Tragically, he’s not around to celebrate his birthday because he was executed by gunfire while unarmed in 1965. Two days before Brother Malcolm’s birthday, Terence Crutcher was “killed’ by a jury that outrageously acquitted the Oklahoma cop who had executed him by gunfire while unarmed in 2016. Malcolm was a 39-year-old Black father of six and Terence was a 40-year-old Black father of four.
Although Malcolm’s death came 51 years before Terence’s, Malcolm nonetheless mourns him and all victims of America’s so-called criminal justice system. Please allow me to begin this article by celebrating Malcolm’s life and conclude by mourning Terence’s death.
Early in his life, Malcolm was bitter and destructive. Wouldn’t you have been if as a kid your family had faced an eviction based on a racist law that banned Blacks from buying real estate, if your home had been firebombed by racist arsonists, if your father and three of your uncles had been lynched or otherwise killed by racist thugs, if your widowed mother had been thrown into a mental institution for more than a quarter century by a racist mental health service system, if your seven siblings and three half-siblings had been scattered to various foster families and orphanages by a racist child welfare system, if you had been humiliated in school by a racist teacher, and if you had been jailed by a racist criminal so-called justice system? Well, that’s exactly what Malcolm endured..
Paradoxically, it was that racist criminal so-called justice system that became Malcolm’s salvation. Following a 1946 guilty verdict at age 20 on burglary, larceny, and gun charges as part of a two man- both Black- and three woman- all white- crime ring, he was sentenced to a decade in prison. But two of the white women got suspended sentences. And because she was his girlfriend, the third one got jail time, albeit only seven months. Incredibly, it was in prison that he began to blossom- but not as a shrewd criminal. Instead, it was in the same way as when he had excelled to the top of his junior high school class. Unfortunately, he later dropped out and began his downward spiral not long afterward.
The event that caused him to leave school occurred when, in response to him saying as a straight A eighth-grade student that he wanted to become a lawyer, his favorite teacher, a white man, told him that becoming an attorney was “not a realistic goal for a nigger.”
By 1942, he had left Lansing, Michigan, moved to Boston, and then traveled to Harlem where he had become immersed in drug dealing, pimping, and gambling.
Once incarcerated, he used prison as his new school system. He became a voracious reader. That- combined with his lifelong experience in white America and his communications with his brothers Philbert and Reginald who in 1948 introduced him to the Nation of Islam (NOI) headed by the Honorable Elijah Muhammad- led him to believe that the white man was the devil. After all, a devil is what a devil does. And the white man has irrefutably done a lotta devilment throughout world history. Malcolm converted to the NOI shortly thereafter. And by the time he was paroled in 1952, he had gotten rid of his “Little slave owner” family surname and taken on X, which represented his “lost tribal” name.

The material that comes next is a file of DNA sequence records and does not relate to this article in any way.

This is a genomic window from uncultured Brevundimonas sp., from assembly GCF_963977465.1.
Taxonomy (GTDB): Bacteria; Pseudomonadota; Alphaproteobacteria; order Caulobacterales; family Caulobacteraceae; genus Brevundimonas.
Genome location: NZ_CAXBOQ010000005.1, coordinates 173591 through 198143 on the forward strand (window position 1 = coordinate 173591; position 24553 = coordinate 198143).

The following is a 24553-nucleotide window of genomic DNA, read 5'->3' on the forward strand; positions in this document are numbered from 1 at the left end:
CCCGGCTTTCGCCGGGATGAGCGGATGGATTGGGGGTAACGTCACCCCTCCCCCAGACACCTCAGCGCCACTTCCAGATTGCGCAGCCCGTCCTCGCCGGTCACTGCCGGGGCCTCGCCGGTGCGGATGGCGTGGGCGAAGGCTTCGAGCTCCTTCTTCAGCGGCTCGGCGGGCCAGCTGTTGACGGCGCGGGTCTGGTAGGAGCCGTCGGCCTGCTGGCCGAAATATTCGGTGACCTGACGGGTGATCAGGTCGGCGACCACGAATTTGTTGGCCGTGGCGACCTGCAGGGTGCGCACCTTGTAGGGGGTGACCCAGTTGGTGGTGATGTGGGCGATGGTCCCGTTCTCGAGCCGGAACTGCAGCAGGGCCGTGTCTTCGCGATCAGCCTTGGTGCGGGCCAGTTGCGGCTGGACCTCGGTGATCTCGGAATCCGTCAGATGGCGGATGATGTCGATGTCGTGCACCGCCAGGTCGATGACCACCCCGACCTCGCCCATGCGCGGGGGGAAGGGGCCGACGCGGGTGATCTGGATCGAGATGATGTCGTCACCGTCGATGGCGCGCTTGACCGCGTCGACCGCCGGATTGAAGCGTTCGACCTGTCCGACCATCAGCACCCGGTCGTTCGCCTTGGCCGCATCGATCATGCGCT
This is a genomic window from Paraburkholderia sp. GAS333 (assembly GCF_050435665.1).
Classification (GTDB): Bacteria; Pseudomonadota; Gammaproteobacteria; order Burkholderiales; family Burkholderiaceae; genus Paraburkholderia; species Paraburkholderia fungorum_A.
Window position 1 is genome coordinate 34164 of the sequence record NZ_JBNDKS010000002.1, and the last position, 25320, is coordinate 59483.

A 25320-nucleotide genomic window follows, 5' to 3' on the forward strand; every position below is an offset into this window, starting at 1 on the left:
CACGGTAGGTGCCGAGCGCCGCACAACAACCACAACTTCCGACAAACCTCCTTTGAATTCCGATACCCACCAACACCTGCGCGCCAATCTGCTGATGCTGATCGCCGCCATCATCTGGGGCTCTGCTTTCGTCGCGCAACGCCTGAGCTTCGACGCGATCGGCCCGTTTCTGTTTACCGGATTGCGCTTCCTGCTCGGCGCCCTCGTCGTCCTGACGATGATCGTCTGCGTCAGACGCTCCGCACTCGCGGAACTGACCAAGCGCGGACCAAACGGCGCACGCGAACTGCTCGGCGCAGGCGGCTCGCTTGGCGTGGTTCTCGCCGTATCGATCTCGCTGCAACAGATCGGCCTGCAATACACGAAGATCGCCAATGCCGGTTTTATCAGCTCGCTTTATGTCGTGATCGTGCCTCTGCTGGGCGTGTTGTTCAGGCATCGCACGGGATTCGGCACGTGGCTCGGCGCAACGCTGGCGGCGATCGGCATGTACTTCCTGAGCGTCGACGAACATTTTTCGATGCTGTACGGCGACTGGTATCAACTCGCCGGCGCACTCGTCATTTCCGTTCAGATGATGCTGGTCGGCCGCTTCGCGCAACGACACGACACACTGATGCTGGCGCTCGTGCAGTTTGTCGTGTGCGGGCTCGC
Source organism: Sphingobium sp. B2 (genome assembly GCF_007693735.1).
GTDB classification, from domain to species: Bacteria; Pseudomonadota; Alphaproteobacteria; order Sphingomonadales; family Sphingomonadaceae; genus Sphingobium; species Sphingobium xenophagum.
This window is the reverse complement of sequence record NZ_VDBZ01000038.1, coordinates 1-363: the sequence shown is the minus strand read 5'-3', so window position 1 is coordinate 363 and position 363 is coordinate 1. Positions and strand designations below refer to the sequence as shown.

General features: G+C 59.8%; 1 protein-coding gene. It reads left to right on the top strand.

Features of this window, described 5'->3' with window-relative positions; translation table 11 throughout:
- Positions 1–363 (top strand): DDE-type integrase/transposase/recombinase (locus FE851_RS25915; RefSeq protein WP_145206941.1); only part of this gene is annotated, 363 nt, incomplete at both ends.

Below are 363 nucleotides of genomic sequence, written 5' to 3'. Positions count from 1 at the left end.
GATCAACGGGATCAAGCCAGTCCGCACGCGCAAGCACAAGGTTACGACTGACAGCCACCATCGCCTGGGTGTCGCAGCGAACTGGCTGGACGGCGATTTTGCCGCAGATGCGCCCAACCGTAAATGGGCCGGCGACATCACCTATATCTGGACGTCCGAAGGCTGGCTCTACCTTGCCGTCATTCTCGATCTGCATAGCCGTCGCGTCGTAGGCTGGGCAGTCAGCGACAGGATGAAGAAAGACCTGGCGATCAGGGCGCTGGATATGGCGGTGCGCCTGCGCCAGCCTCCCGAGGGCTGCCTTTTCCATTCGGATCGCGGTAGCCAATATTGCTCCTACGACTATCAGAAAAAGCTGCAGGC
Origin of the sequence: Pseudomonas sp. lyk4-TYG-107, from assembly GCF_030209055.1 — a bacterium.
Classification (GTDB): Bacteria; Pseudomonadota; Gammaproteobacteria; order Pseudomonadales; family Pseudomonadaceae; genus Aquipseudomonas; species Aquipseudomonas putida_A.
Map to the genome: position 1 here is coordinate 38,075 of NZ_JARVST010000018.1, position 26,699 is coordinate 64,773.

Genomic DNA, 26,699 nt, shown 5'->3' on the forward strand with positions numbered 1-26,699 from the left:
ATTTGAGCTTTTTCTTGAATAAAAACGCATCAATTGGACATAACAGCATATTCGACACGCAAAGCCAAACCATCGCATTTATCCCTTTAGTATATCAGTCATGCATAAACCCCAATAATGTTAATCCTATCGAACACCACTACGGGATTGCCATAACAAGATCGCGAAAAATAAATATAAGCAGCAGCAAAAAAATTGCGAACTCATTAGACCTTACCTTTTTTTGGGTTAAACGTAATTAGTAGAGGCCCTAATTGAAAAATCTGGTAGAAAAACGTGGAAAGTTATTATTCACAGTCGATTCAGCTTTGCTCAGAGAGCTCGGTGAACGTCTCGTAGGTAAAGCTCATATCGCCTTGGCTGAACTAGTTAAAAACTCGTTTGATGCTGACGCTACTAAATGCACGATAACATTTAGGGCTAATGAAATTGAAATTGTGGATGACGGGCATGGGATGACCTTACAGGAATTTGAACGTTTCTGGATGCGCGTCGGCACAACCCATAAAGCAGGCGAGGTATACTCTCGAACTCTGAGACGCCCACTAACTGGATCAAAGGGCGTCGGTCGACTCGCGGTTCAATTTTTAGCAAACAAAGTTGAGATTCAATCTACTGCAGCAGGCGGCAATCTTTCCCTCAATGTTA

About one year out of prison, Malcolm was named minister of the NOI’s Boston mosque and then a year later minister of the Philadelphia mosque. He exponentially increased the NOI’s membership through his compelling charisma and powerful eloquence. He also vastly expanded the readership of “Muhammad Speaks” (now The Final Call) newspaper that began publication in 1961.
Malcolm left the NOI in 1963 and founded the religious-based Muslim Mosque, Incorporated and in 1964 the secular-based Organization of Afro-American Unity. It was in that year that he took his pilgrimage to Mecca. As a result of that hajj, he stopped calling the white man the devil. But he never stopped condemning the white man’s devilment. He also stopped promoting separatism. But he never stopped promoting Black unity and Black independence.
Malcolm is arguably the greatest Black man in 20th century America. And we wish him a “Happy 92nd Birthday.”
Shortly after celebrating his 40th birthday with his twin sister in August, Terence, a community college student and church choir member, sent her a text stating, “I’m gonna make you all proud.” But he couldn’t fulfill that promise because he was executed by a white cop exactly one month later. And when Malcolm spoke about Terence, he said, “Despite the racist American legal system, I’ll get justice for you, Brother Terence, ‘by any means necessary!’” Actually, Malcolm didn’t really say that to Terence. But he would’ve.